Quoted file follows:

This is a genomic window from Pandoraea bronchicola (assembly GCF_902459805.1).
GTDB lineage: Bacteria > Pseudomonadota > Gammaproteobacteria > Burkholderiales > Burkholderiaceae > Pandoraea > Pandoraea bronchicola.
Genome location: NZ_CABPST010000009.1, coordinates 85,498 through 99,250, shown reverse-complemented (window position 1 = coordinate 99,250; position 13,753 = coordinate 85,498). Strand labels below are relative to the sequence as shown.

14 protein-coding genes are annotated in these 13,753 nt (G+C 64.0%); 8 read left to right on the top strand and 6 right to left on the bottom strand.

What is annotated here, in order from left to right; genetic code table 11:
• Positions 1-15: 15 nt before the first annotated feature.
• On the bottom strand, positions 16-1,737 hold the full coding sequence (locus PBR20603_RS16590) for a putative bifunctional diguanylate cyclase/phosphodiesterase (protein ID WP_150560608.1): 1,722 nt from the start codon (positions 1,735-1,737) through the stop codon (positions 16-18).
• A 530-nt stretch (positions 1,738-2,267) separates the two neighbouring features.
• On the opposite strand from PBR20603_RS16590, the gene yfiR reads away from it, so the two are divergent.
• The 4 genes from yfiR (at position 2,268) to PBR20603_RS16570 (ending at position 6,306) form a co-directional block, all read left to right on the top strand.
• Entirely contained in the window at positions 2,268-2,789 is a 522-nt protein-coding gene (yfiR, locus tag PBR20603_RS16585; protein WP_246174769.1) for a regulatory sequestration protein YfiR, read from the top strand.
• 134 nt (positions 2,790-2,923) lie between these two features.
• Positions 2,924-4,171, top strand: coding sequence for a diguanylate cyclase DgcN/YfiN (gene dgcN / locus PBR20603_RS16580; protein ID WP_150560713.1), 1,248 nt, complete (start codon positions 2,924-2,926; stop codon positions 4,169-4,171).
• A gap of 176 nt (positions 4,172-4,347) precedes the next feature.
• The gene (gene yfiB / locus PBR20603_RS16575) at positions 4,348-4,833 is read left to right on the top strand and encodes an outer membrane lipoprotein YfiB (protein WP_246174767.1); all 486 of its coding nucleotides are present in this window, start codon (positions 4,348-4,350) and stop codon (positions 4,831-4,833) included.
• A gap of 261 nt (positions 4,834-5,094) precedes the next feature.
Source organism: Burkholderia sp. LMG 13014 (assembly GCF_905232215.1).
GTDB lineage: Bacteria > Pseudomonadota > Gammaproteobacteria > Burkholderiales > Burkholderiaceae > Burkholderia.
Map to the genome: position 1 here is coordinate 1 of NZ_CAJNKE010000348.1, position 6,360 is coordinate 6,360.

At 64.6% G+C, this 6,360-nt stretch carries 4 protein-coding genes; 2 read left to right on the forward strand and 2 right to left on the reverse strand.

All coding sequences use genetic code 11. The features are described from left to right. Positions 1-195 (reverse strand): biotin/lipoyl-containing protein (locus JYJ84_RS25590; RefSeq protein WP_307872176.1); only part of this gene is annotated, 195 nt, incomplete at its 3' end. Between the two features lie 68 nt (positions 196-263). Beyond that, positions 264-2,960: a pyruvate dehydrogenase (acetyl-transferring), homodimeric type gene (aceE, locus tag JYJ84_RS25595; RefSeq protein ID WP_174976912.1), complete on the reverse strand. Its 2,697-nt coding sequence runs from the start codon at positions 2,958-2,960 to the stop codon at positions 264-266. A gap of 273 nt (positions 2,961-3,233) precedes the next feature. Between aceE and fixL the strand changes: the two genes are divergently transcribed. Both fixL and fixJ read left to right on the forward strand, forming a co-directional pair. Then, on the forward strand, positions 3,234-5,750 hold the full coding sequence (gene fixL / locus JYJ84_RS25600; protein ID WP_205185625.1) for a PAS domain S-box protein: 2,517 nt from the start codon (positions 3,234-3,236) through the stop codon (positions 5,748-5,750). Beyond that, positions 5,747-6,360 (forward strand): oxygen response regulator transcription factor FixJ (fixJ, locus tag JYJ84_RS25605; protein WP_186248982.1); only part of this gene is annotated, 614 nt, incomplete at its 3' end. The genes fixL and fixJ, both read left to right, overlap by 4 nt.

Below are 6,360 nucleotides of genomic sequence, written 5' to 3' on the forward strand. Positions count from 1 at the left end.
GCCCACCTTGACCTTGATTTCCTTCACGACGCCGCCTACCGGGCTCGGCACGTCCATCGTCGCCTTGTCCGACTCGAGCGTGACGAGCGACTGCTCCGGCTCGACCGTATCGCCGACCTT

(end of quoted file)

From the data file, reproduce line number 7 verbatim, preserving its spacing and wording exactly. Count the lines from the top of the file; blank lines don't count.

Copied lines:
• On the bottom strand, positions 16-1,737 hold the full coding sequence (locus PBR20603_RS16590) for a putative bifunctional diguanylate cyclase/phosphodiesterase (protein ID WP_150560608.1): 1,722 nt from the start codon (positions 1,735-1,737) through the stop codon (positions 16-18).